Reply to Parliamentary Question on Trading Fuelled by Online Discussions
QUESTION NO 669
NOTICE PAPER 258 OF 2021
FOR ORAL ANSWER
Date: For Parliament Sitting on 16 February 2021
Name and Constituency of Member of Parliament
Mr Desmond Choo, MP, Tampines GRC
To ask the Prime Minister (a) whether there are signs of significant increase in securities trading fuelled by online discussions and social media chat groups; (b) what are the protections against such activities destabilising the smooth running of the securities market; and (c) whether MAS is considering safeguards.
Answer by Mr Ong Ye Kung, Minister for Transport, on behalf of Mr Tharman Shanmugaratnam, Senior Minister and Minister in charge of MAS:
1. There have been no signs that discussions in online forums or social media chat groups have led to any significant increase in the trading of securities listed in Singapore. Notwithstanding this, the Monetary Authority of Singapore (MAS) and Singapore Exchange Regulation (SGX RegCo) are on heightened alert to such activities.
2. Recent events in the US have highlighted the risks of excessive trading driving sharp movements in price. There are important lessons to learn from this experience, and we need to be alert to similar risks potentially occurring in our own markets.
3. While investigations by the US authorities are ongoing, the triggers for the event were not unfamiliar to the industry. Certain investors had accumulated large short positions, exerting downward price pressure in the affected stocks. This was followed by online discussions amongst retail investors to buy the stocks, which increased their prices. These prices have since fallen from their peaks, raising a new issue of whether the price increases were sustainable.
4. We have various safeguards in place to address such risks. There are two scenarios we are guarding against.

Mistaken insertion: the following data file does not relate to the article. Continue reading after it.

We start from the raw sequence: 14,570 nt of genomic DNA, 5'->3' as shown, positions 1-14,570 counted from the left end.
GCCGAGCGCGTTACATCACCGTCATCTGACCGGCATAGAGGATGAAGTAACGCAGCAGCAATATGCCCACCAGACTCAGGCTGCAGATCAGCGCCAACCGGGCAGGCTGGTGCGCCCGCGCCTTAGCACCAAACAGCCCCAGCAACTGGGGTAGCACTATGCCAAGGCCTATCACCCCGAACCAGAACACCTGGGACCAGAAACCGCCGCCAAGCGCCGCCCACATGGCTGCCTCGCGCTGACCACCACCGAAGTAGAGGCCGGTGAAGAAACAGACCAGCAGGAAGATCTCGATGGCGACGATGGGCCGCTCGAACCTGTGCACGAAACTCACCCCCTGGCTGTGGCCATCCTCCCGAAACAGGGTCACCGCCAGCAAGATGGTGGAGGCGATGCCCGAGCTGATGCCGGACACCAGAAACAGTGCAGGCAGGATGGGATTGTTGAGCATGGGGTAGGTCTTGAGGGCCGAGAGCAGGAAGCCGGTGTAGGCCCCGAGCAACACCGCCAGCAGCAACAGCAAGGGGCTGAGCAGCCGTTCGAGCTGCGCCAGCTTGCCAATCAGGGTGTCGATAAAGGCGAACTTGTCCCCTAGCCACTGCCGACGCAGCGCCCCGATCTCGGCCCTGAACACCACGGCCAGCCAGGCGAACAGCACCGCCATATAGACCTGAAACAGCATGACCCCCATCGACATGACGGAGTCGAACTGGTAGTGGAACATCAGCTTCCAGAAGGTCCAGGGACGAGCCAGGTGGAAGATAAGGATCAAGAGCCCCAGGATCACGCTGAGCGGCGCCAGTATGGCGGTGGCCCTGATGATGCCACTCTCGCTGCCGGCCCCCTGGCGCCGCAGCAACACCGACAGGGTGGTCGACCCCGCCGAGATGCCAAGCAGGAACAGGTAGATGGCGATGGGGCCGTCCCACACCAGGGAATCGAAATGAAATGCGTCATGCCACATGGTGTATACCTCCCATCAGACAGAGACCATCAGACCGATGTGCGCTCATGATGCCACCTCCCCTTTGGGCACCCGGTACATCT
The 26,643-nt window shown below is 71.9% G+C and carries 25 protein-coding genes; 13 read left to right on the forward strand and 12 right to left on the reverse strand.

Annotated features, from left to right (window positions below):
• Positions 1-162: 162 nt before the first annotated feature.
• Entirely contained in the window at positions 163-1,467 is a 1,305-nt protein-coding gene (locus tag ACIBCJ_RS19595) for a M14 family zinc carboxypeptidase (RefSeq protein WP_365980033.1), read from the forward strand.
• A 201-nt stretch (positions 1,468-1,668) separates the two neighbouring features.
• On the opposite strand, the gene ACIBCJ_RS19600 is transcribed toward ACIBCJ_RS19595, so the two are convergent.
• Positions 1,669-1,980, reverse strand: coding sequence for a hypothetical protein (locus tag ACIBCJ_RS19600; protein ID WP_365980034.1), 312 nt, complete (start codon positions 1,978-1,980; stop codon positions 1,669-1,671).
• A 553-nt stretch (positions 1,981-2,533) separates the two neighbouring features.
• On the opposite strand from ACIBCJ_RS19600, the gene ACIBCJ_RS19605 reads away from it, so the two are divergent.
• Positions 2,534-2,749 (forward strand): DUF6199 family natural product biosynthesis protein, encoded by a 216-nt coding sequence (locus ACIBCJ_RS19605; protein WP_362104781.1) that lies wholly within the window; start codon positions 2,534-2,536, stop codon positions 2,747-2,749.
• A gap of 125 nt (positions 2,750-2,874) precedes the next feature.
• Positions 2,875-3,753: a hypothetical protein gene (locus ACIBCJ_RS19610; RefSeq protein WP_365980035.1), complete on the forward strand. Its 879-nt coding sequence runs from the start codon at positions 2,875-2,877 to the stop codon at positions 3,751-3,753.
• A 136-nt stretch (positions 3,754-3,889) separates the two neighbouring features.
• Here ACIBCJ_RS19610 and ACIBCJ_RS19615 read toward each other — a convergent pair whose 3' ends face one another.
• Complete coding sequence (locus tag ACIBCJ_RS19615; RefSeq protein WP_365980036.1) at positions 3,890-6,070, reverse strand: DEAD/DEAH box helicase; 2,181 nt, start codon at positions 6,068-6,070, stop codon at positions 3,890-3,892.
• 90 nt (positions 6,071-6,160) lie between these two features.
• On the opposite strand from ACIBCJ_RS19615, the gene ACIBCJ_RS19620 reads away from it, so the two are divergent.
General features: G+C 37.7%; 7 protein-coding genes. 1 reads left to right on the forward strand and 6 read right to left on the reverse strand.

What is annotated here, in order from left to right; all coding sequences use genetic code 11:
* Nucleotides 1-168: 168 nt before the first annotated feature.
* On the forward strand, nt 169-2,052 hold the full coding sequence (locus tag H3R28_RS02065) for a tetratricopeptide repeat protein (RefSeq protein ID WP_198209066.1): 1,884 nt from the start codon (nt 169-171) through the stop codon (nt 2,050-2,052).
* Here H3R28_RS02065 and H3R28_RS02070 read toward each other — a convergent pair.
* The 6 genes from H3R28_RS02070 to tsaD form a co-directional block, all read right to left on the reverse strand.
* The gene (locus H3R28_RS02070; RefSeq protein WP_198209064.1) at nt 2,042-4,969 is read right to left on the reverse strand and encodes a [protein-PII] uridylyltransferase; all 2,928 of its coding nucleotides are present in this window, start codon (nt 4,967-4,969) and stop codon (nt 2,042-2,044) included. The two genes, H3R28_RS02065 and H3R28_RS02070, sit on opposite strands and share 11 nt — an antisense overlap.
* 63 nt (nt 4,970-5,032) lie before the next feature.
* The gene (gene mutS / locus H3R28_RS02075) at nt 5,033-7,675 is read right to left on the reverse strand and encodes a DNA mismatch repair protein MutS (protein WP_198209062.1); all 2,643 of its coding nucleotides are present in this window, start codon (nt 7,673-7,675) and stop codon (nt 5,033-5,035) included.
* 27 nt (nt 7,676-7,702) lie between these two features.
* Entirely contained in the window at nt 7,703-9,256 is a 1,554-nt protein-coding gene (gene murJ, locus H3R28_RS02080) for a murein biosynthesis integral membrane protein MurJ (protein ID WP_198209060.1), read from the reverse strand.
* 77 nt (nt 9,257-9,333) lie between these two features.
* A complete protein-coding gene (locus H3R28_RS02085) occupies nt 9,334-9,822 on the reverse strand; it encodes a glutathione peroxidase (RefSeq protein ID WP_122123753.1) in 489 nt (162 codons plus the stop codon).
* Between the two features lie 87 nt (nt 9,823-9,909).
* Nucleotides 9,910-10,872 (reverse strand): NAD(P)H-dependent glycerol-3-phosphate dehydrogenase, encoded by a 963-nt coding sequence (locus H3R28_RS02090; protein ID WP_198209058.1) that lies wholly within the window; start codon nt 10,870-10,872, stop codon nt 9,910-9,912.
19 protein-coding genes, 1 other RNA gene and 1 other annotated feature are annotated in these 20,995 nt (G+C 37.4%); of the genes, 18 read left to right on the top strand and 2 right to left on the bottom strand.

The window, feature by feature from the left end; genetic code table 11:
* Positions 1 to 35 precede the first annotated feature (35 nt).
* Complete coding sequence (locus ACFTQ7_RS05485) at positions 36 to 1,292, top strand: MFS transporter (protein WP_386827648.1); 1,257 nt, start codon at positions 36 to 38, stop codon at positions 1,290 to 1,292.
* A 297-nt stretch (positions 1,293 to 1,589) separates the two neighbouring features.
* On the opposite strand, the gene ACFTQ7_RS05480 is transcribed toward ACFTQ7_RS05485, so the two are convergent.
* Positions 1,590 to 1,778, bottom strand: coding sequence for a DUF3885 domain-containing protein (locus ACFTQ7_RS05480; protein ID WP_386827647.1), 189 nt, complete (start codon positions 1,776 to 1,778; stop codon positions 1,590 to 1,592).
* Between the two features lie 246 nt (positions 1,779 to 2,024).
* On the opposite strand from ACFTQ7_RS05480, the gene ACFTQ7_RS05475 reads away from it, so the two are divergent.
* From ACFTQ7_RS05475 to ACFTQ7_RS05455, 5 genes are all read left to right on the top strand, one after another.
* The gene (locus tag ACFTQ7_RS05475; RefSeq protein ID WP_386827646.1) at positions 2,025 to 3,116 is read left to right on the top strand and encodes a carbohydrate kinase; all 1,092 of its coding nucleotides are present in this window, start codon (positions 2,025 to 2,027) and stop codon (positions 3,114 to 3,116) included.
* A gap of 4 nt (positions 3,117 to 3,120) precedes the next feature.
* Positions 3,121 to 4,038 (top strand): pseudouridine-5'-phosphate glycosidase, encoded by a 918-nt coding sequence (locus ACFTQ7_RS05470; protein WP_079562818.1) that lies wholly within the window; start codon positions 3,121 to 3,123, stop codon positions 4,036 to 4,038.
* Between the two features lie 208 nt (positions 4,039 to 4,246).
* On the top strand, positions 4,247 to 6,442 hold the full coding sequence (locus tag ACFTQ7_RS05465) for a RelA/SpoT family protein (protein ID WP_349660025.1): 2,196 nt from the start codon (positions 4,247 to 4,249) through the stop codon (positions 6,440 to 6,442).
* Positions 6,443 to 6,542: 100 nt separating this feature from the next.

5. One, a “pump and dump” scenario, where certain parties incite trading to push up prices, including through online forums and social media chat groups. Once prices rise to specific levels, they may sell the securities which they had accumulated earlier. When prices eventually fall back down, other investors could suffer heavy losses.
6. Two, a “short and distort” scenario, where certain investors take a short position on certain securities, and use false or misleading information to encourage more short-selling. They can make profits by covering their positions after prices have fallen.
7. Our safeguards address such scenarios in three ways—(i) providing market transparency, (ii) curbing any sharp price movements, and (iii) enforcing against market misconduct.
8. First, providing market transparency. When there are unusual price movements in a company’s securities, SGX RegCo may issue a query and the company must publicly clarify if it is undertaking any activity that would warrant such a price change. If market rumours are influencing stock prices, the company is required to provide a prompt and full response to any allegations. As an early warning to investors, SGX RegCo may also issue a “Trade with Caution” alert on securities where there is potential for disorderly trading. In addition, aggregated short positions and trading volumes are published for each security. These measures provide transparency to investors, allowing the market to self-correct where there is excessive trading that is not backed by business fundamentals.
9. Second, to curb the effect of a sharp movement in the price of a security, a circuit breaker may be triggered that temporarily suspends trading. SGX may also impose additional conditions such as restricting specific market participants from trading or requiring investors to place more collateral. In extreme cases, affected securities may be suspended from trading altogether until further notice.
10. Finally, firm enforcement action will be taken against persons who breach the law. In particular, it is illegal under the Securities and Futures Act to disseminate misleading information or use manipulative and deceptive practices.
11. MAS and SGX RegCo have recently issued statements advising investors on the risks of trading in securities based on discussions on online forums. Investors should refer to these advisories and be alert to the risks of trading in a volatile market.
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MAS and the China Securities Regulatory Commission held their annual supervisory roundtable, where both regulators exchanged views on supervisory approaches and discussed initiatives to deepen capital markets connectivity between Singapore and China.
The Monetary Authority of Singapore (MAS) introduced amendments to the Code of Corporate Governance, to reflect SGX RegCo’s Listing Rule changes to introduce a nine-year tenure limit for independent directors and mandatory remuneration disclosure for each individual director and CEO.